After a nearly total blackout during the French right-wing primary election campaign, the position of François Fillon on the European Union is slowly emerging. If one should welcome the deep (unpopular) domestic structural changes, which he deems a necessary condition for restoring French credibility and leadership within the Union, his European policies are, nevertheless, riddled with contradictions:
- On the one hand a (respectable) sovereigntist posture, fully assumed, as expressed by the will to curtail the Commission’s powers but limiting its intervention to “certain specific domains”. This suggests that all other powers should be repatriated to national governments, along the lines requested by the “Brexeteers”.
- On the other, a “phony” display of federalism implemented through a “political directorate” of the EMU composed of Eurozone heads of Government. This grouping would be akin to a subset of the European Council (intergovernmental) which would be a substitute for the Eurogroupe.
The ambiguity of this posture is most likely deliberate, aiming at seducing both members of the extreme right and leftwing parties prior to the presidential elections, by adopting some of their “Eurosceptic” agenda.
However, failing more specific details concerning the governance of this new body, one should question its capacity to take decisions, implement them and ensure that they are enforced, all the more because one can guess that the underlying intention is to eliminate the Commission from the process. In this case, all the progress accomplished since the financial crisis through the ratification of the “Budgetary Treaty”, the implementation of the “European Semester” and of the “Six and Two Pack” legislation would be lost. Furthermore, the democratic legitimacy of this “Directoire” would be challenged as not being accountable to anyone.
Under such conditions, it is difficult to envisage the acquiescence of other EMU Member States, in particular with regard to the only concrete proposal mentioned by François Fillon, concerning the “mutualisation” of sovereign debts. Would he accept such a mutualisation on behalf of France if his country was in the same financial position as Germany? Would he not express demands, in particular abiding by a budgetary discipline from which, it is rumored, that he will seek a further exoneration for France from the very institution he proposes to emasculate!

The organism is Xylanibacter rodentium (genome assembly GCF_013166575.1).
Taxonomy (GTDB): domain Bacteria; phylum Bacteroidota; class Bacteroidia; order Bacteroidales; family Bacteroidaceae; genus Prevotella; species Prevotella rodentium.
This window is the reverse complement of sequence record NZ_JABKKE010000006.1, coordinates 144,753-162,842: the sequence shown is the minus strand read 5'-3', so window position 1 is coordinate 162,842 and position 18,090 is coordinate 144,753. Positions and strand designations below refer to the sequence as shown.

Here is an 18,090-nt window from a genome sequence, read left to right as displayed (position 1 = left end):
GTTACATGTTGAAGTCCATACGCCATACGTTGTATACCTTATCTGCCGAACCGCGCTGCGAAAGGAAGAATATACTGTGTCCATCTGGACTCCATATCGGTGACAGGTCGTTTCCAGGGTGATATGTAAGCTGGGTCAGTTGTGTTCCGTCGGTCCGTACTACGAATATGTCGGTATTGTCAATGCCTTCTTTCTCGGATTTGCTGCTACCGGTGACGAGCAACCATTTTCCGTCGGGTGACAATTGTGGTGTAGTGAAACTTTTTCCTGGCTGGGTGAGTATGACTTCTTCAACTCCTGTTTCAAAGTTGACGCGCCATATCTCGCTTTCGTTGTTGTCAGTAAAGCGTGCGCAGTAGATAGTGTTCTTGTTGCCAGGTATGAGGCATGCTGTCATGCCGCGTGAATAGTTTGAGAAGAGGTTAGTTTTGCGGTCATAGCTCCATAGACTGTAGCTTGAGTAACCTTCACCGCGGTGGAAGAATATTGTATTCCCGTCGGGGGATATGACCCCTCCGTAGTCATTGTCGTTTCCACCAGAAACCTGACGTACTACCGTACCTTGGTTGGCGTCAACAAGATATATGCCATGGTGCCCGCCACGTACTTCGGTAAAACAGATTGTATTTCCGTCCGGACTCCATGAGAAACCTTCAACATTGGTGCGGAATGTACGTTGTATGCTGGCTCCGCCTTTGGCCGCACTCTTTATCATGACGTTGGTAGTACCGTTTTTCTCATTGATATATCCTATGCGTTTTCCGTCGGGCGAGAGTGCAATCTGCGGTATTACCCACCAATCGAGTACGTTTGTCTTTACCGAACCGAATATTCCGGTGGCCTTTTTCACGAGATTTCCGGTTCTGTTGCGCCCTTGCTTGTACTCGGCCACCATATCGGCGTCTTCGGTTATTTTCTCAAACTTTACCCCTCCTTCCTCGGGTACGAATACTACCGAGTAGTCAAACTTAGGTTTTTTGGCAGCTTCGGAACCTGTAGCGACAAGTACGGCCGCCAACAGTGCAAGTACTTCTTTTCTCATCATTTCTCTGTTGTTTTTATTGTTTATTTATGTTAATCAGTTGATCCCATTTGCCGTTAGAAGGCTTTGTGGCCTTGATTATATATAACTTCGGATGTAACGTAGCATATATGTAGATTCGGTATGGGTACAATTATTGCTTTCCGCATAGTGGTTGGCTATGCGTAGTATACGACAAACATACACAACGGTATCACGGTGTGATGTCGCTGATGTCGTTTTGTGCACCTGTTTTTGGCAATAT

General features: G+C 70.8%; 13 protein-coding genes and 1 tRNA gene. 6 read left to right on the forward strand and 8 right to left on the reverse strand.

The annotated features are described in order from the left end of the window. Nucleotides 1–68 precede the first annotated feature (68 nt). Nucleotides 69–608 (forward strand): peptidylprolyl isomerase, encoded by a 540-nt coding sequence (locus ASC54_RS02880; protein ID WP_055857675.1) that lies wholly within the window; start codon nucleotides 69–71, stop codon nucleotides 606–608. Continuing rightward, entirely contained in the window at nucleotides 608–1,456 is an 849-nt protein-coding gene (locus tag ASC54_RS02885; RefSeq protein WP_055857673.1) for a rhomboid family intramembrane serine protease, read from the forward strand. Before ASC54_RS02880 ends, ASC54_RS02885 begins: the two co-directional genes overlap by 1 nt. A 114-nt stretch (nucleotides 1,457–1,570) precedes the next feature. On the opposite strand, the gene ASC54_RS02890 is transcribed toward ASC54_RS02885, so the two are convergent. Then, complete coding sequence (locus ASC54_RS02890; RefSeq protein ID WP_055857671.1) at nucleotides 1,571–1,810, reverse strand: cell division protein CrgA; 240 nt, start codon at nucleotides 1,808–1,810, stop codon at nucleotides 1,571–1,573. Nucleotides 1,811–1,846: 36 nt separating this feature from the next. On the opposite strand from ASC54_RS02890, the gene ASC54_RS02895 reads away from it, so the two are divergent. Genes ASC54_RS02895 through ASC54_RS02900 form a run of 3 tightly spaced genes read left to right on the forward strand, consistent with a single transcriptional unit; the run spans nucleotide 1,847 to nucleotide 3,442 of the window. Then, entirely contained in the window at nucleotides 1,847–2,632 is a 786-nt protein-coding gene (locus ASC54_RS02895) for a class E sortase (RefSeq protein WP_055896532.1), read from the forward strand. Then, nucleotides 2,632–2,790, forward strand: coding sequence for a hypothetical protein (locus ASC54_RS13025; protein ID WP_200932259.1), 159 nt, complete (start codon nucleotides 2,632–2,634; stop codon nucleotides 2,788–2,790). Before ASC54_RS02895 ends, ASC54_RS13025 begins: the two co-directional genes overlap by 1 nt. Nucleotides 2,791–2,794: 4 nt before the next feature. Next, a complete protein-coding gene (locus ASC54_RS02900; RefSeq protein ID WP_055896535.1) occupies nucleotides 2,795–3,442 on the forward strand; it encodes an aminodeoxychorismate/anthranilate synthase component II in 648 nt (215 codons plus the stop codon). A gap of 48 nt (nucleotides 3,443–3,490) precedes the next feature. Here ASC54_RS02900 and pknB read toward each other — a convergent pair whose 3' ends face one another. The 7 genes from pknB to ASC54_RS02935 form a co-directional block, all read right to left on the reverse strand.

This all too likely scenario should lead – after the campaign – to a quick retreat which will hark back to François Holland’s capitulation on the budgetary treaty. The impact will be all the more destructive that it will reinforce the credibility of all those who’s fondest wish is to bury the EU.
There is no doubt that there is a broadly shared view that the EU needs reforming and everyone will applaud if François Fillon can make a contribution by reforming his country. It remains true, however, that the need for a political Authority at EMU level is indispensable, if only to serve as an interlocutor to the ECB, which is the only “federal” institution within the Eurozone. Once “monetary” sovereignty is shared, it becomes impossible to ensure the long term credibility of the common currency if other fundamental elements of national sovereignty are not equally shared.
If, however, François Fillon is correct, as he may well be, in stating that Europeans are far from ready to take a bold “federal” leap in order to ensure their common future (in particular that of the younger generation), then the honest man that he is should tell the truth to the French people and prepare them for the dismantling of the single currency and the Union.